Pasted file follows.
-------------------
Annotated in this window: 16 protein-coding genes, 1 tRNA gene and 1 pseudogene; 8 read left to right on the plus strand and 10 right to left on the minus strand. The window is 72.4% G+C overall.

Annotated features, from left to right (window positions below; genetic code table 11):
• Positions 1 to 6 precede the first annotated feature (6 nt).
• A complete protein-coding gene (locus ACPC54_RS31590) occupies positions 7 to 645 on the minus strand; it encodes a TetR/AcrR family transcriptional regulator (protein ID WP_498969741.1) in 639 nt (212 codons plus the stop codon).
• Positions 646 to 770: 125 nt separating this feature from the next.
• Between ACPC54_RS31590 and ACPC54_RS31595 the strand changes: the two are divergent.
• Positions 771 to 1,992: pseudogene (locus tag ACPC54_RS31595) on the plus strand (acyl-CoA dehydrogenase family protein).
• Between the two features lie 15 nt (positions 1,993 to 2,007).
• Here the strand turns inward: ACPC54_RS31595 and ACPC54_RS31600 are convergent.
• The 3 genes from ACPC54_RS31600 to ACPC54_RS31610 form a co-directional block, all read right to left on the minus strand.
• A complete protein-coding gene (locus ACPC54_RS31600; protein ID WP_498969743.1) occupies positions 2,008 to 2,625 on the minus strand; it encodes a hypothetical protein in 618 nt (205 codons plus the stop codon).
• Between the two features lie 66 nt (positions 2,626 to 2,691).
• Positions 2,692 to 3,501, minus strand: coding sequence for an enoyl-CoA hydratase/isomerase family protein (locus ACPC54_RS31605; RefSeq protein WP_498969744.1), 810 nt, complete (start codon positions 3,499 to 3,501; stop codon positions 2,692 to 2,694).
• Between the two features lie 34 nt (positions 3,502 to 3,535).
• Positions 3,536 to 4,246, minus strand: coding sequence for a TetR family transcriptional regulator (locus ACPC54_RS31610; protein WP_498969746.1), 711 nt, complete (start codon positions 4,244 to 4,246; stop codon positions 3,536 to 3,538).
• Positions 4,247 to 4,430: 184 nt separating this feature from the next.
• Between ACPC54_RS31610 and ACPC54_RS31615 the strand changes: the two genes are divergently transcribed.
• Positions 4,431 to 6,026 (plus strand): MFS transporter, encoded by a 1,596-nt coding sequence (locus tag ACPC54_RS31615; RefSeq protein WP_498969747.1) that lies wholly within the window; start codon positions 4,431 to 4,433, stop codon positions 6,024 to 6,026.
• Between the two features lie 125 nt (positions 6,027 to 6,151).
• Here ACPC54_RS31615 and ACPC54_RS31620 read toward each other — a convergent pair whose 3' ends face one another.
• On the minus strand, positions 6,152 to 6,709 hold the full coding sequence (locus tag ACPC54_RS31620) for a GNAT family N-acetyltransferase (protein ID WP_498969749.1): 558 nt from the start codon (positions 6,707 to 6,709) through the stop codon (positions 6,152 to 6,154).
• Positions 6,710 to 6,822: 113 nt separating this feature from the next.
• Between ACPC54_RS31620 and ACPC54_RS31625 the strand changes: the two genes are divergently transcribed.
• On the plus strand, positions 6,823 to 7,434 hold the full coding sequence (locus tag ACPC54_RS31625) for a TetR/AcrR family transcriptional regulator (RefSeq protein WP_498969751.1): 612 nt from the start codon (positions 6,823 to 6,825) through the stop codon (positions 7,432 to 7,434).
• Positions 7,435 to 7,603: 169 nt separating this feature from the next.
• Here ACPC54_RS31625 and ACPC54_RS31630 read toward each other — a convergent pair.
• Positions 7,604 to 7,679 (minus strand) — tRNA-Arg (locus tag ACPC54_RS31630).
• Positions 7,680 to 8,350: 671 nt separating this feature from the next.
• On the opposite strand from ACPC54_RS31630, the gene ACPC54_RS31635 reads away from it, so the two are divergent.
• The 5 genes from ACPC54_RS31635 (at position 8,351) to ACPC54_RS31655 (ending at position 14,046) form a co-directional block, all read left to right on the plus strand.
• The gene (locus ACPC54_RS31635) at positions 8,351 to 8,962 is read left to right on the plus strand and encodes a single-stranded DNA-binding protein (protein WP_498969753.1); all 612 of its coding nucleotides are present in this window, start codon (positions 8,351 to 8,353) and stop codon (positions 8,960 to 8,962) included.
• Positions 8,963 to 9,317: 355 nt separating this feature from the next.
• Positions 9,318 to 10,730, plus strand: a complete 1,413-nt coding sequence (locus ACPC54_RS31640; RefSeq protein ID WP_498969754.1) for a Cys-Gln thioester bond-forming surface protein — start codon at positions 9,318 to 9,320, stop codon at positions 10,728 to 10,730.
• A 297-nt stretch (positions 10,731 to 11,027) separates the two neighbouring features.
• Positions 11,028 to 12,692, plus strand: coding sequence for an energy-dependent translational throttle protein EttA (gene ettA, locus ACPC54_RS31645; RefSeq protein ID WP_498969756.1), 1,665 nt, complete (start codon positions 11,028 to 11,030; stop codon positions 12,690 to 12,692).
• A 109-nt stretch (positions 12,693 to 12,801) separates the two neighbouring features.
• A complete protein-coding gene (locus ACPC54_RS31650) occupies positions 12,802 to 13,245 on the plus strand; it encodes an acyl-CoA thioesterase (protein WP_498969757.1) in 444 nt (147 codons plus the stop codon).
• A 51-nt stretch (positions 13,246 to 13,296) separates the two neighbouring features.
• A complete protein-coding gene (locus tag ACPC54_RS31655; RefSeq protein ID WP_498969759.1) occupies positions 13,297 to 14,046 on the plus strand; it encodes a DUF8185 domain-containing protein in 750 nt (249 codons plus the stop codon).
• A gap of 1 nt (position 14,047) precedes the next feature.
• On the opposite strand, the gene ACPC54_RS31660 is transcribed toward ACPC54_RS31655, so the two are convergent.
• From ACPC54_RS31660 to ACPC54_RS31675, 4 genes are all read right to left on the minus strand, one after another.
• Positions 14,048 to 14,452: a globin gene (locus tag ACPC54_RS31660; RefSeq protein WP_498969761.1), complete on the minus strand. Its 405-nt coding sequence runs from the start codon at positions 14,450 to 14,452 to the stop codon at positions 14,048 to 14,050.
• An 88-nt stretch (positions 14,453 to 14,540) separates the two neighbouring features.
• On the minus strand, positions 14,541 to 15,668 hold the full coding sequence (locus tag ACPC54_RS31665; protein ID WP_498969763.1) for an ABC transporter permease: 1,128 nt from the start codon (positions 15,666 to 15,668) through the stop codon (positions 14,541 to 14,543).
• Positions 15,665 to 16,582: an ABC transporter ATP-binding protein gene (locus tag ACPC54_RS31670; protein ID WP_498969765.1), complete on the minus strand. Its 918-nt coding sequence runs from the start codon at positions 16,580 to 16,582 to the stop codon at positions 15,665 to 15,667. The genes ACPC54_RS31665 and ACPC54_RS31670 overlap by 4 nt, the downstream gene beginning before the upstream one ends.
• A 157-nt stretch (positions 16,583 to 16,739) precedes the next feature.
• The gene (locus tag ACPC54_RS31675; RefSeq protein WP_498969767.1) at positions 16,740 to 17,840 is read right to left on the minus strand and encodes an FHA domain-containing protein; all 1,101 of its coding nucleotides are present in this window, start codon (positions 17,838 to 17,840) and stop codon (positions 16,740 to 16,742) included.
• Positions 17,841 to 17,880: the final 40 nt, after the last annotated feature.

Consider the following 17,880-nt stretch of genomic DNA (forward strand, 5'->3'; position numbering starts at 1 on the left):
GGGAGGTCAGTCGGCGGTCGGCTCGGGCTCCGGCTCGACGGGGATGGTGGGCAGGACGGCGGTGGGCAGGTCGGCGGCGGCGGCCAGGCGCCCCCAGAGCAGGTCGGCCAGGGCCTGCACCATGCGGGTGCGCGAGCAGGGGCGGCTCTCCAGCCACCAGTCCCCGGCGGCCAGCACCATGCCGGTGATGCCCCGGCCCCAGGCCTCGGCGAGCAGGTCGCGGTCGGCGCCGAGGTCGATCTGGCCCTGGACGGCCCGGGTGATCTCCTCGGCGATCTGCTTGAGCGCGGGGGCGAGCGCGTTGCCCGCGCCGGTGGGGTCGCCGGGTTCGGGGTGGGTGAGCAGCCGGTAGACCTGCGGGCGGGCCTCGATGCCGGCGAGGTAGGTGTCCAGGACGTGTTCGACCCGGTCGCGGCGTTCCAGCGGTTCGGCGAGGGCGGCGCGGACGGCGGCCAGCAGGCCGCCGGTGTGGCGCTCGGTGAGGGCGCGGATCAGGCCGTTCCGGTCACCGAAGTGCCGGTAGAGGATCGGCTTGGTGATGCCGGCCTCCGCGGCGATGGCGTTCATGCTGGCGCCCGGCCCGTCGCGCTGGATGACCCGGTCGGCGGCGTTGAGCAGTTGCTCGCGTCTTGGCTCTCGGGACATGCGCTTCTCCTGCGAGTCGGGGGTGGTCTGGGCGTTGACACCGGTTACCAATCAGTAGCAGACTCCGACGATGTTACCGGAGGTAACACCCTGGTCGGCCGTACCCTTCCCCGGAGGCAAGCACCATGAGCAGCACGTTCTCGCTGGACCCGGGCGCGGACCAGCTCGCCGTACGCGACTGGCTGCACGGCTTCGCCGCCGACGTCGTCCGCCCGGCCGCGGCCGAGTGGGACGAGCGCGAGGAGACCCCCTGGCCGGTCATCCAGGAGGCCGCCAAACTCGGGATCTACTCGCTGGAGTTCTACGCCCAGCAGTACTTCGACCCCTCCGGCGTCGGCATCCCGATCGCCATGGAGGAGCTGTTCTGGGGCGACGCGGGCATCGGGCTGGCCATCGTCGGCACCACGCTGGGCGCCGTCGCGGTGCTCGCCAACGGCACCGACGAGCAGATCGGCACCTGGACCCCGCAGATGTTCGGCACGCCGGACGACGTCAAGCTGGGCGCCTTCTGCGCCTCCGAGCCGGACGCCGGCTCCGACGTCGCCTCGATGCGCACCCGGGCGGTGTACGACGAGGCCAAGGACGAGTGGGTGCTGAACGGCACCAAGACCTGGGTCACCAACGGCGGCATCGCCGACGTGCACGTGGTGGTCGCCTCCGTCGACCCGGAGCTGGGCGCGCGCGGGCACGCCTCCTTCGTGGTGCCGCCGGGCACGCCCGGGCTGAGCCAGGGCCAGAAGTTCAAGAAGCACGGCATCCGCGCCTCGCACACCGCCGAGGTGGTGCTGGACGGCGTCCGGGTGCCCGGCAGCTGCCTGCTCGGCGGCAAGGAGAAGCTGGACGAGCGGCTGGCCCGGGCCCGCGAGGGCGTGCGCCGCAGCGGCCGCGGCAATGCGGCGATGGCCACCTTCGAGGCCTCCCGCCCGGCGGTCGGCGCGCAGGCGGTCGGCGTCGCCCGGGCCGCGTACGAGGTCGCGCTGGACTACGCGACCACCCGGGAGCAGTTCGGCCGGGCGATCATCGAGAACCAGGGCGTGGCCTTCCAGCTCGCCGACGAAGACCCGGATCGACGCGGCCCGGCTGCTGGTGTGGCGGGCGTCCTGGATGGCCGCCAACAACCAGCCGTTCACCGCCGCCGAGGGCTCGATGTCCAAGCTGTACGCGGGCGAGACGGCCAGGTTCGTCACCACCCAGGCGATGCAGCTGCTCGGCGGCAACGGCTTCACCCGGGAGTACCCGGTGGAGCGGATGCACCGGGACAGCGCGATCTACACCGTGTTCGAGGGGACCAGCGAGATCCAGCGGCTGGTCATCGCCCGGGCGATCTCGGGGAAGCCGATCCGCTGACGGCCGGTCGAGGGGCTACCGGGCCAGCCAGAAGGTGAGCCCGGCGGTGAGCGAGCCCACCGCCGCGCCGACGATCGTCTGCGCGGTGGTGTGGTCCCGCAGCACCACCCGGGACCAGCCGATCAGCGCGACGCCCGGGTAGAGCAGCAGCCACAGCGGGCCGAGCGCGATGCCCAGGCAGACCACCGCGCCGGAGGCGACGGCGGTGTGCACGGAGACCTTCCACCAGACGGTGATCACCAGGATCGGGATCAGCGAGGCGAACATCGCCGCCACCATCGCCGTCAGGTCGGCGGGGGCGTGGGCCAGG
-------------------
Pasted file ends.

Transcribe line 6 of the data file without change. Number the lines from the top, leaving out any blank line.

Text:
• Between ACPC54_RS31590 and ACPC54_RS31595 the strand changes: the two are divergent.